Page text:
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Regulatory heterogeneity as obstacle for international services trade

  • Henk Kox

    ()

  • Arjan Lejour

    ()

International trade in services is hampered by non-tariff barriers that originate from national regulations. Not only the level of regulation in home or export country matters, but also the inter-country differences in regulation for service markets. Regulatory measures tend to affect fixed costs rather than variable costs. The fact that regulations often differ by market, means that the fixed costs of complying with regulations in an export market are in fact sunk market-entry costs. We prove that policy heterogeneity between countries has a negative impact on bilateral service trade. We develop a new index of bilateral policy heterogeneity, and apply it in a gravity model for explaining service trade among EU countries. The empirical results support our theoretical prediction: the degree of regulatory heterogeneity is inversely related to the level of bilateral service trade. Simulations for the EU show that if countries make more use of mutual recognition, bilateral trade in commercial services among EU countries could increase by 30% to 60%.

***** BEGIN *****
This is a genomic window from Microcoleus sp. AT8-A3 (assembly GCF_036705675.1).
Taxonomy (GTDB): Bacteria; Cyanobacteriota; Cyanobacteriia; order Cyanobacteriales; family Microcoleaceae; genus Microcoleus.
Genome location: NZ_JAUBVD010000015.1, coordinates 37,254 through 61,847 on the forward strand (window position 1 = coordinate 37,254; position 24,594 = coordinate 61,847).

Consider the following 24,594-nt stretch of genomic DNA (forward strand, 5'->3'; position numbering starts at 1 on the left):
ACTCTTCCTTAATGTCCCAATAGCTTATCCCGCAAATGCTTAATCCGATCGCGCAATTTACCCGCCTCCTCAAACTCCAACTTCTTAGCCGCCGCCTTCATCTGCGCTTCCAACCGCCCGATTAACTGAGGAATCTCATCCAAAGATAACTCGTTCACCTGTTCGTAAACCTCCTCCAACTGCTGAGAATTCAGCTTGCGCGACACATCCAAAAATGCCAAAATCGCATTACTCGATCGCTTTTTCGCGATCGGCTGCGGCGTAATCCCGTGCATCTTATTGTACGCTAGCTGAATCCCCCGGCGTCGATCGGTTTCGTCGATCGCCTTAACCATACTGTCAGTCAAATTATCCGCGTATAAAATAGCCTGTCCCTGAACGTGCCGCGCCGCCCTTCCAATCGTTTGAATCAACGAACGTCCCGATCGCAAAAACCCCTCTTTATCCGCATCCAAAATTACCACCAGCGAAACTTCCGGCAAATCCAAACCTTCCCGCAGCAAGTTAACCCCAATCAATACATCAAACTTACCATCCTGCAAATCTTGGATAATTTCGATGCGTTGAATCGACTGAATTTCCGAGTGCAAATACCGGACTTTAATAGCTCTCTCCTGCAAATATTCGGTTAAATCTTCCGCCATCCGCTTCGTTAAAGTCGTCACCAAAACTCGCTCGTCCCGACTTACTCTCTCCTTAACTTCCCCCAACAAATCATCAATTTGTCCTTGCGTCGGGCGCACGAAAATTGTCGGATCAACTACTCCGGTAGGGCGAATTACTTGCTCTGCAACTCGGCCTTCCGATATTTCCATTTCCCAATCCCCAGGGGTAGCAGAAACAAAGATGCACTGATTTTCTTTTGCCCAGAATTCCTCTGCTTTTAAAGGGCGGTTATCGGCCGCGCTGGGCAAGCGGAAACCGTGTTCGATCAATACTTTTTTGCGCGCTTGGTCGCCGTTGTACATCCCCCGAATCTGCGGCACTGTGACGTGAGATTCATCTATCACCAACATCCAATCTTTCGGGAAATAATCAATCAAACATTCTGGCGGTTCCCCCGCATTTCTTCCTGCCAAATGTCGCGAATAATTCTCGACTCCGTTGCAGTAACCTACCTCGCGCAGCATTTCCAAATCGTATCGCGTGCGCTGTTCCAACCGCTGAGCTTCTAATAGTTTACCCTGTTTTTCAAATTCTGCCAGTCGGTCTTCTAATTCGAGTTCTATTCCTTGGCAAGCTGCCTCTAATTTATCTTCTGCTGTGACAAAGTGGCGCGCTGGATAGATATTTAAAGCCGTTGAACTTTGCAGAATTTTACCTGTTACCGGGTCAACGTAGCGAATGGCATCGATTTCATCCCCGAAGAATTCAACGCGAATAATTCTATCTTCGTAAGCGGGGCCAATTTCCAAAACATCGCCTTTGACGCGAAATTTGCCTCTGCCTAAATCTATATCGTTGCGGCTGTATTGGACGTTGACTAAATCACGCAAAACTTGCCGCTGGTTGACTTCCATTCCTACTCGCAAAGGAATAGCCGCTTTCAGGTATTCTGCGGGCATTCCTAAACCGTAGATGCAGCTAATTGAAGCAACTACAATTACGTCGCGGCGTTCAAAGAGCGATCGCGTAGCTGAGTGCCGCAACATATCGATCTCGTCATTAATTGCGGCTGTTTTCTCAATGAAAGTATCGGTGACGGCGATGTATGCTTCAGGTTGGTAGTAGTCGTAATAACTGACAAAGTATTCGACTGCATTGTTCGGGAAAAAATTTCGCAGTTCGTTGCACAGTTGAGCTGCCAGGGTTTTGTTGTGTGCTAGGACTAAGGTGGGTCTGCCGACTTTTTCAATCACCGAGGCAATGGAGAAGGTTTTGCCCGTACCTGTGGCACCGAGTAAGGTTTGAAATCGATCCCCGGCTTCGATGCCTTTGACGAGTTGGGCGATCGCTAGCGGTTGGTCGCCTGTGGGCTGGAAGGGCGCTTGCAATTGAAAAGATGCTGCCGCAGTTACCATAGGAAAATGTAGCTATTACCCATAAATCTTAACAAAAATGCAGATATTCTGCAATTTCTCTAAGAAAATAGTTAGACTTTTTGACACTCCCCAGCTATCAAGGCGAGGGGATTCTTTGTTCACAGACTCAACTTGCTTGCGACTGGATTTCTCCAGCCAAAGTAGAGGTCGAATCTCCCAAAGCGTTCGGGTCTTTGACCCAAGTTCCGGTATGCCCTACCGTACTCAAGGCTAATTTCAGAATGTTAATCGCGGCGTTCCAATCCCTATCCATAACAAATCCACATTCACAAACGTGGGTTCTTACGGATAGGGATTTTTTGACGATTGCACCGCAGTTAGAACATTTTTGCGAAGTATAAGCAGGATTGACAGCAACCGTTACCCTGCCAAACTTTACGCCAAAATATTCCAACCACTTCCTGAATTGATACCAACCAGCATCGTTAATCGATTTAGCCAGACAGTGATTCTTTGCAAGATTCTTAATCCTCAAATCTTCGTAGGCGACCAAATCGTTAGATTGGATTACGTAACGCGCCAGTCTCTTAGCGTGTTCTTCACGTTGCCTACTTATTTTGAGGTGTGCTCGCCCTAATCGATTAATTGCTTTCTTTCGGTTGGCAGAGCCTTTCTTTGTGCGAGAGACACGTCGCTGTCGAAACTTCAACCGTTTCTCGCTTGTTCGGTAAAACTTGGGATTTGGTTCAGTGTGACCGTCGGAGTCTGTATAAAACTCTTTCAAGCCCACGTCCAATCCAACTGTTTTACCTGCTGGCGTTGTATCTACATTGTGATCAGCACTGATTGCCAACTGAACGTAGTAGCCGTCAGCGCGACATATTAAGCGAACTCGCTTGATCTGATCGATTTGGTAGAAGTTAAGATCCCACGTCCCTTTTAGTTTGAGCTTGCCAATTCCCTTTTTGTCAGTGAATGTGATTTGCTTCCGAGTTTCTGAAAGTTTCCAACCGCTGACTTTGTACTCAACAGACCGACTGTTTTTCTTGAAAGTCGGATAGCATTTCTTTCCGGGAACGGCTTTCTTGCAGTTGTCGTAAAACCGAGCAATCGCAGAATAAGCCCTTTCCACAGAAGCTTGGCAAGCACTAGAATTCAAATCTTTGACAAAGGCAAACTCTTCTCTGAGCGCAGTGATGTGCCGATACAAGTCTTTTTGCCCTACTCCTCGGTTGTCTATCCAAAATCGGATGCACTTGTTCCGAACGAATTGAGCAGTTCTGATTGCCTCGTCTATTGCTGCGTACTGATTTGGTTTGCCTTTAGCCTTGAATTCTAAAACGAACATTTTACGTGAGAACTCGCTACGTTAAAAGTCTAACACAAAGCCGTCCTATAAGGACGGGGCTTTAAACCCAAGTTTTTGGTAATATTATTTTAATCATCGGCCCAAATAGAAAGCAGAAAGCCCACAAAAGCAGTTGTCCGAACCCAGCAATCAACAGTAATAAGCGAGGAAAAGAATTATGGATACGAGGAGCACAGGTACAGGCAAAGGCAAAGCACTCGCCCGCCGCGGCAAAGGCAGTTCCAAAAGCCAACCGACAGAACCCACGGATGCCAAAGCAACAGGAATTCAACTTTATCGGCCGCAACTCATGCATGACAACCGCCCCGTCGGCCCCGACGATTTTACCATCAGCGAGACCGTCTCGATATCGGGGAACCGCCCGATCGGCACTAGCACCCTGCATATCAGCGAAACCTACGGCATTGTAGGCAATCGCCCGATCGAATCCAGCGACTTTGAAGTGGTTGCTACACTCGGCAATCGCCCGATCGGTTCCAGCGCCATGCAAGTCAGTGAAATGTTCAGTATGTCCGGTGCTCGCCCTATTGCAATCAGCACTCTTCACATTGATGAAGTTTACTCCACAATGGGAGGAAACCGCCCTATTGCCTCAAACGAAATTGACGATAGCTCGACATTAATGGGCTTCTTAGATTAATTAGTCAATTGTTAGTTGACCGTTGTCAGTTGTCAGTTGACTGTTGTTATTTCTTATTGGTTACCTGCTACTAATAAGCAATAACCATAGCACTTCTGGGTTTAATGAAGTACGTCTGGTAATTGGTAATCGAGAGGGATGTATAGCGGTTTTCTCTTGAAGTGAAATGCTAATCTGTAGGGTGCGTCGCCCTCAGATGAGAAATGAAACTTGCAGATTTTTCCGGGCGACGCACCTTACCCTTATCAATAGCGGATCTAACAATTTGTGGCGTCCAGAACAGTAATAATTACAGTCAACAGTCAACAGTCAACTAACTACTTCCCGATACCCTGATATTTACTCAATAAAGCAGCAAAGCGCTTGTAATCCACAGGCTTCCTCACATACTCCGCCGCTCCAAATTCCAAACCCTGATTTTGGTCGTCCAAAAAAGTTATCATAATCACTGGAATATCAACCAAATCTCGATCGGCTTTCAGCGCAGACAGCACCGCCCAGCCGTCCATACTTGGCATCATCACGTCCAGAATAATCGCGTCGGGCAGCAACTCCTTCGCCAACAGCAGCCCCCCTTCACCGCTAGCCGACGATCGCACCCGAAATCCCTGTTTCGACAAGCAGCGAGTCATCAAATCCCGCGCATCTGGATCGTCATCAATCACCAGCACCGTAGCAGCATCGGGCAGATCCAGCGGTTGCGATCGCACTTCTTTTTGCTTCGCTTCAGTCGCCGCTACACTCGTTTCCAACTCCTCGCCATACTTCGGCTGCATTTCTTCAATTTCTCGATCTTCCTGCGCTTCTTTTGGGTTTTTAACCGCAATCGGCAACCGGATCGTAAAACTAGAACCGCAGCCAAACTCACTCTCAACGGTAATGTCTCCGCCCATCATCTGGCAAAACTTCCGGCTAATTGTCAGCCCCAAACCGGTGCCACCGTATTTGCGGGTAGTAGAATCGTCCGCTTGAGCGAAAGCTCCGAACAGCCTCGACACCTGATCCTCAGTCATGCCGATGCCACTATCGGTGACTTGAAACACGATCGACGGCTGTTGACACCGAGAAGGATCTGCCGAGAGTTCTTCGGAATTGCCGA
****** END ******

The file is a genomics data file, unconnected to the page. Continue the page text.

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Paper provided by CPB Netherlands Bureau for Economic Policy Analysis in its series CPB Discussion Paper with number 49.

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Date of creation: Oct 2005
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Handle: RePEc:cpb:discus:49
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